NPR logo
Global Oil Prices Fall To 11-Year Low
  • Download
  • <iframe src="https://www.npr.org/player/embed/462176213/462176214" width="100%" height="290" frameborder="0" scrolling="no" title="NPR embedded audio player">
  • Transcript
Global Oil Prices Fall To 11-Year Low

Business

Global Oil Prices Fall To 11-Year Low

Global Oil Prices Fall To 11-Year Low
  • Download
  • <iframe src="https://www.npr.org/player/embed/462176213/462176214" width="100%" height="290" frameborder="0" scrolling="no" title="NPR embedded audio player">
  • Transcript

Global oil prices dropped again, falling to an 11-year low on Wednesday as investors worried about weak demand for refined petroleum products. New government data show U.S. stockpiles of gasoline and distillates, including diesel fuel and heating oil, soared in recent days, offsetting a decline in crude supplies. Taken together, crude and refined products are now at a record high, and that glut is driving retail prices lower.

AUDIE CORNISH, HOST:

Prices for U.S. crude fell more than 5 percent today, to less than $34 a barrel. And if that sounds really low to you, you're right. Oil prices haven't been that low in years. NPR's John Ydstie has more.

JOHN YDSTIE, BYLINE: There were lots of reasons that oil prices fell sharply today. Fadel Gheit, an oil expert at Oppenheimer & Co. says, one factor was more evidence of a slowdown in China.

FADEL GHEIT: The economy is growing at a slower pace, and energy efficiency continue to pick up.

YDSTIE: And slower growth and greater efficiency means less demand for oil from a big consumer. And while global demand is weak, there's a glut of oil worldwide. A report today showed a big jump in U.S. stocks of distilled oil products like gasoline and diesel fuel. That surprised oil traders and sent crude prices sliding. Fadel Gheit says the broader context for the drop in oil - from more than a $100 a barrel a year and a half ago to just under $34 today is the U.S. shale oil boom.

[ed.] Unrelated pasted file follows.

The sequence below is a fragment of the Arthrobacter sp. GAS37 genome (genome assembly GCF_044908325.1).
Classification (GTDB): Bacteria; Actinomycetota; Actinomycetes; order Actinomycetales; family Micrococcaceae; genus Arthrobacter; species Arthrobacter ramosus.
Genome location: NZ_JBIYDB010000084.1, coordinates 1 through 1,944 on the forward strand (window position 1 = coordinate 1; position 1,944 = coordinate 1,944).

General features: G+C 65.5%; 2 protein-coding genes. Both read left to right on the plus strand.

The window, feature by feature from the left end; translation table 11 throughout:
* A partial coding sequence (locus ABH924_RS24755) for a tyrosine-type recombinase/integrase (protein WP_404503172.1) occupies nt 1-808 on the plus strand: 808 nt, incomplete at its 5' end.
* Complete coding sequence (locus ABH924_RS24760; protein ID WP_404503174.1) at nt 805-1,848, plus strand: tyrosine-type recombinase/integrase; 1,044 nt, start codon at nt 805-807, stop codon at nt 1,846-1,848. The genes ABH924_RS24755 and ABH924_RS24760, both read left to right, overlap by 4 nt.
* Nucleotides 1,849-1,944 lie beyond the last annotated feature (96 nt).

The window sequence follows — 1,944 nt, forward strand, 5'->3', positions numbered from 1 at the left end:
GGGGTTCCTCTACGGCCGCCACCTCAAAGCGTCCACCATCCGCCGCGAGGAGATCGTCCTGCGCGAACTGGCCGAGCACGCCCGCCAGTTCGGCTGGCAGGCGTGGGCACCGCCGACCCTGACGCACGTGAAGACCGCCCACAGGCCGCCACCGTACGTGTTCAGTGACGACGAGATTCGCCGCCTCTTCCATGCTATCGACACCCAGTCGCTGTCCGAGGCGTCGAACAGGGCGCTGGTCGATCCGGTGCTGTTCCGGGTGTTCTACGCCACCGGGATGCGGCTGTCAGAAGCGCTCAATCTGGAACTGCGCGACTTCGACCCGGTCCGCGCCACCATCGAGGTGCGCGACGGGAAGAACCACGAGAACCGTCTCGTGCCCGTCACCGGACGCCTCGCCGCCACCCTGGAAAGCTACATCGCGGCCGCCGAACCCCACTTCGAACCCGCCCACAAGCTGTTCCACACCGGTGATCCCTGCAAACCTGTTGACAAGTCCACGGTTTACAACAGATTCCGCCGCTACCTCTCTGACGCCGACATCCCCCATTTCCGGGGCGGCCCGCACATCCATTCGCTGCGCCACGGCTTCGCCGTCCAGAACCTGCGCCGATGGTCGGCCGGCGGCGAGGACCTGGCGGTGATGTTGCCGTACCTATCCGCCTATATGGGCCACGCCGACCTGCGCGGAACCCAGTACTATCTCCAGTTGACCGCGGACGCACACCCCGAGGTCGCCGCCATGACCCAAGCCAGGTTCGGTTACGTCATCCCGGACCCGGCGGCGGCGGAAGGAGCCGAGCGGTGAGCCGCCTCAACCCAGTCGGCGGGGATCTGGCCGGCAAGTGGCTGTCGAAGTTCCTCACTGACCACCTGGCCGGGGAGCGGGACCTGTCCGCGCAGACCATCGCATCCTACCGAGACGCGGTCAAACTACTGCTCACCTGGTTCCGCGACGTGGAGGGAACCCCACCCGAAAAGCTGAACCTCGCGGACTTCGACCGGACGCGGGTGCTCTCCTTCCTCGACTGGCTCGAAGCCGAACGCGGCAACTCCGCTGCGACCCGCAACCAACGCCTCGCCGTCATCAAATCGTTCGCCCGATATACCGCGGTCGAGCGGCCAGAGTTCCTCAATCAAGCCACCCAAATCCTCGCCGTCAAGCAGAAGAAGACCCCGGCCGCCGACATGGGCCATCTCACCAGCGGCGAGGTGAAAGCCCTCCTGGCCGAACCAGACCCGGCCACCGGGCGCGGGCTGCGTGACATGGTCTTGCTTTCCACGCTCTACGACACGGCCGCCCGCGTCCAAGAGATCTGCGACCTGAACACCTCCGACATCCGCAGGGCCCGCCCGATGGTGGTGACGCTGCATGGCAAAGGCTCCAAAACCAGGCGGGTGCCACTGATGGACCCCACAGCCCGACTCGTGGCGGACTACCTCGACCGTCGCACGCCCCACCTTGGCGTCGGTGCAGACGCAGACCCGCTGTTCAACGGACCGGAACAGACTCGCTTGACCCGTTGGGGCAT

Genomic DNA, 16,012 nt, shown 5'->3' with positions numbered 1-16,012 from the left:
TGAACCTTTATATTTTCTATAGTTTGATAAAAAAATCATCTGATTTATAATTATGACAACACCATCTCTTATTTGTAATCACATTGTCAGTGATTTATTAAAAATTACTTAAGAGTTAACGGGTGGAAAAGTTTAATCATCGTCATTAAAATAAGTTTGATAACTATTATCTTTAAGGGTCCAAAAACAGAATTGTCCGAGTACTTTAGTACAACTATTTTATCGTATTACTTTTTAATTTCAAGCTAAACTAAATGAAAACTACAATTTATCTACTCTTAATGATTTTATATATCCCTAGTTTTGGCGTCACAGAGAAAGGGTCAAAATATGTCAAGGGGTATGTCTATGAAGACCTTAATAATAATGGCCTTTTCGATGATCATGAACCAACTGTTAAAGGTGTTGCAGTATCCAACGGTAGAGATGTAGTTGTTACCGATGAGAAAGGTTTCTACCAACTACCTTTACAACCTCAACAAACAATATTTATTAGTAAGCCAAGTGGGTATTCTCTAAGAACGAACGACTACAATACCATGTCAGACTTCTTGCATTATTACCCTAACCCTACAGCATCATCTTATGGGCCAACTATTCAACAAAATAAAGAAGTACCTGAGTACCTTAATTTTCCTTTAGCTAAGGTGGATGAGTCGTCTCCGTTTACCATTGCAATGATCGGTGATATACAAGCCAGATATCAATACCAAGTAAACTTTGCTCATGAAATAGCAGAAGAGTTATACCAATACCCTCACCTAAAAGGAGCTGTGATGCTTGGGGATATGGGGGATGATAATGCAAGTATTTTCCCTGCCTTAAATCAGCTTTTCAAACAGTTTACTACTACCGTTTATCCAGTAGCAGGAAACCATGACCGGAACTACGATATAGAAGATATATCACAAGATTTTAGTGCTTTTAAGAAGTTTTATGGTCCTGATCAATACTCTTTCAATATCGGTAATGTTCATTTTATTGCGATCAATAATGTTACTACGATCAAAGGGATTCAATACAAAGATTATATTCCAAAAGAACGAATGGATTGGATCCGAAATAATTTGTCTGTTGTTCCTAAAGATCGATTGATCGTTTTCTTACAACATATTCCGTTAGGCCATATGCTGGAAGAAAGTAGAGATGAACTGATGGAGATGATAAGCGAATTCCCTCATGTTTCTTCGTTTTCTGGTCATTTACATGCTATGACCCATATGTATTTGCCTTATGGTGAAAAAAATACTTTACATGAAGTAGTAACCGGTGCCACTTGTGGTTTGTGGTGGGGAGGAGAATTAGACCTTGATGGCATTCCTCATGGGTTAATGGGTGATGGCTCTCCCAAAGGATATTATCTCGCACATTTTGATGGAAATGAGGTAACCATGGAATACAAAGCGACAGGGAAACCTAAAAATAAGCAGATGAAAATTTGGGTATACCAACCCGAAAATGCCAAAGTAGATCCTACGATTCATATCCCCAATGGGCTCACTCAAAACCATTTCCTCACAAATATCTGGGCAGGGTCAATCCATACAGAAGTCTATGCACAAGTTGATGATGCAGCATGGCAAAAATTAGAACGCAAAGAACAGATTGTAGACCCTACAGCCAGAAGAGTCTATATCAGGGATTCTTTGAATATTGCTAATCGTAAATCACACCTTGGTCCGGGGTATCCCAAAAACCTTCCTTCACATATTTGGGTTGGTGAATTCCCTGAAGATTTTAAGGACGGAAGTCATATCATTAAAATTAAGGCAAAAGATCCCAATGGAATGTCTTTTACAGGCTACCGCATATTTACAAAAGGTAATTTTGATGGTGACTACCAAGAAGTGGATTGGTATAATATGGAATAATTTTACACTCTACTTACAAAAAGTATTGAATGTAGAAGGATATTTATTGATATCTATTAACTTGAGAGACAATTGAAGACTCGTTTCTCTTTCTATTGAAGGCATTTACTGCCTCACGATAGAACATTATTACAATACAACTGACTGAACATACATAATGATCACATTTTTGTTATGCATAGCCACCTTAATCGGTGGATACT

GHEIT: Our shale production is 4.5 million barrel. For people to understand what that means, it is double the production of Kuwait.

YDSTIE: Gheit says that huge addition to global production has disrupted the OPEC cartel forever. Instead of cutting production to support prices, OPEC's leader, Saudi Arabia, is pumping freely to try to drive U.S. shale producers out of business.

GHEIT: There will be an industry shakeout.

YDSTIE: But the U.S. industry has proved more resilient than expected. Gheit says oil could go lower before it ultimately returns to sustainable levels of between $60 and $75 a barrel.

John Ydstie, NPR News, Washington.

Copyright © 2016 NPR. All rights reserved. Visit our website terms of use and permissions pages at www.npr.org for further information.

NPR transcripts are created on a rush deadline by Verb8tm, Inc., an NPR contractor, and produced using a proprietary transcription process developed with NPR. This text may not be in its final form and may be updated or revised in the future. Accuracy and availability may vary. The authoritative record of NPR’s programming is the audio record.

Comments

 

Please keep your community civil. All comments must follow the NPR.org Community rules and terms of use, and will be moderated prior to posting. NPR reserves the right to use the comments we receive, in whole or in part, and to use the commenter's name and location, in any medium. See also the Terms of Use, Privacy Policy and Community FAQ.